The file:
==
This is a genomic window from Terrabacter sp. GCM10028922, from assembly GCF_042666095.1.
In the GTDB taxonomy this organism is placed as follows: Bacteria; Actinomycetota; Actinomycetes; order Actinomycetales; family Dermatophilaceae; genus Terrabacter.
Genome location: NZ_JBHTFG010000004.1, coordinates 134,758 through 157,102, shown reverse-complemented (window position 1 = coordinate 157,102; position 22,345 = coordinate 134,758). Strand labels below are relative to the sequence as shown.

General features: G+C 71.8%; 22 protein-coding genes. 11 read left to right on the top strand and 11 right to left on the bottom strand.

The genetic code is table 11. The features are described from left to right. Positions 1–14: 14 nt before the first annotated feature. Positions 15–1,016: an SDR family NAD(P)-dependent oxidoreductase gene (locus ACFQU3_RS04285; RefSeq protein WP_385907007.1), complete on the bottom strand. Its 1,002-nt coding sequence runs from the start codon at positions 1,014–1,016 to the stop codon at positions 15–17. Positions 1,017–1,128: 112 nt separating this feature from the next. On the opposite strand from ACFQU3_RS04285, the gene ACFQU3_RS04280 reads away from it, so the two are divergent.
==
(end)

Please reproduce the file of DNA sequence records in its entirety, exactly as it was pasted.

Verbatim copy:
This is a genomic window from Terrabacter sp. GCM10028922, from assembly GCF_042666095.1.
In the GTDB taxonomy this organism is placed as follows: Bacteria; Actinomycetota; Actinomycetes; order Actinomycetales; family Dermatophilaceae; genus Terrabacter.
Genome location: NZ_JBHTFG010000004.1, coordinates 134,758 through 157,102, shown reverse-complemented (window position 1 = coordinate 157,102; position 22,345 = coordinate 134,758). Strand labels below are relative to the sequence as shown.

General features: G+C 71.8%; 22 protein-coding genes. 11 read left to right on the top strand and 11 right to left on the bottom strand.

The genetic code is table 11. The features are described from left to right. Positions 1–14: 14 nt before the first annotated feature. Positions 15–1,016: an SDR family NAD(P)-dependent oxidoreductase gene (locus ACFQU3_RS04285; RefSeq protein WP_385907007.1), complete on the bottom strand. Its 1,002-nt coding sequence runs from the start codon at positions 1,014–1,016 to the stop codon at positions 15–17. Positions 1,017–1,128: 112 nt separating this feature from the next. On the opposite strand from ACFQU3_RS04285, the gene ACFQU3_RS04280 reads away from it, so the two are divergent.